Italy has set a new record: it is the European country with the oldest young people. According to some merciless statistics, there are now about five and a half million Italians between the ages of 18 and 34 who still live with their parents (69.7%). Back in 2007 Tommaso Padoa Schioppa, then Italian finance minister, thundered: ‘mamma’s boys should be thrown out of the house!’, but hardly anyone paid attention. Today another minister has re-opened the debate: ‘pension money is going to mamma’s boys!’ suggests Renato Brunetta, minister of public affairs, declaring that he himself, in his earlier years, was one of them.
The story of Italy's mamma’s boys is a normal, everyday one: for financial reasons, young people decide to stay with their parents because they can’t afford rent. The term bamboccione is a neologism in Italian: it comes from ‘bamboccio’ meaning an awkward, foolish, immature man. Another term used for this type of person is ‘fannulloni’ or ‘layabout’.
Other European countries have their own brands of overgrown kids. In France, the Tanguy was born after the 2001 film of the same name; the hero, Tanguy, is a 28-year-old who still lives with his parents. They are also known as ‘adulescents’, a contraction of the terms ‘adult’ and ‘adolescent’.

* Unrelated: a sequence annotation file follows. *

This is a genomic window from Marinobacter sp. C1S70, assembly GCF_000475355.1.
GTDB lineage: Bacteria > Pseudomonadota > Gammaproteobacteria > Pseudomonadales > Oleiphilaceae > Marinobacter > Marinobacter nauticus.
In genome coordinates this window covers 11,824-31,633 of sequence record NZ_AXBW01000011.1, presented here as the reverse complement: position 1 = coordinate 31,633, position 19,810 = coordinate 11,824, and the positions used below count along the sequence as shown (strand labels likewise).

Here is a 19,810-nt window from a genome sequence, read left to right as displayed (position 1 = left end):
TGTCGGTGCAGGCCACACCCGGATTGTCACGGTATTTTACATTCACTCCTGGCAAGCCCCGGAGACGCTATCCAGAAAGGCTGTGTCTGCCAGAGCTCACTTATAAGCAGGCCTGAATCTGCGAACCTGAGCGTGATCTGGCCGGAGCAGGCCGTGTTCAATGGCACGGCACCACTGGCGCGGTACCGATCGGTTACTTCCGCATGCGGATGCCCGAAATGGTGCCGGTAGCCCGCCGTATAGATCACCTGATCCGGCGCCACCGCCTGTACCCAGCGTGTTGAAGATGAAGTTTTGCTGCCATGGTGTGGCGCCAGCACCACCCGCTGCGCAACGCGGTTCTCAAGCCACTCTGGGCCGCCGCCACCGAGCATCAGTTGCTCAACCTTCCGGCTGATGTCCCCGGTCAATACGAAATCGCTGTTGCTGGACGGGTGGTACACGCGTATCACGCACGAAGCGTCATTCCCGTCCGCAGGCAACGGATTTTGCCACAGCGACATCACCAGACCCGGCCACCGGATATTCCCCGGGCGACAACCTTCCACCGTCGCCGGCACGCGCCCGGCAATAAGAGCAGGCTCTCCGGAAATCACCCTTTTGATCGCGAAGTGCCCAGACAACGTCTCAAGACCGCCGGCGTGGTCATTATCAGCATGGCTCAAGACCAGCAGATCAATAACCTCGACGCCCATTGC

In Germany they are called ‘Nesthocker’ (a bird that stays in the nest) or ‘Muttersöhnchen’, which literally means ‘mamma’s boys’. In Poland there are various ways to refer to mamma’s boys. One of the most original has to be ‘na garnuszku rodziców’ (in their parents’ pockets), a term for grown-up kids who still haven’t started working. Last but not least, in there's a whole generation born out of the phenomenon in Spain: the géneracion ni-ni sums up the situation of a grown-up kid who does not study or work and who, of course, lives with their parents. In other words, all across Europe we are laughing at these eternal children. But they aren’t making trouble and continue to live with their mum and dad in peace. So here’s to mamma’s boys, the new status symbol of the 21st century.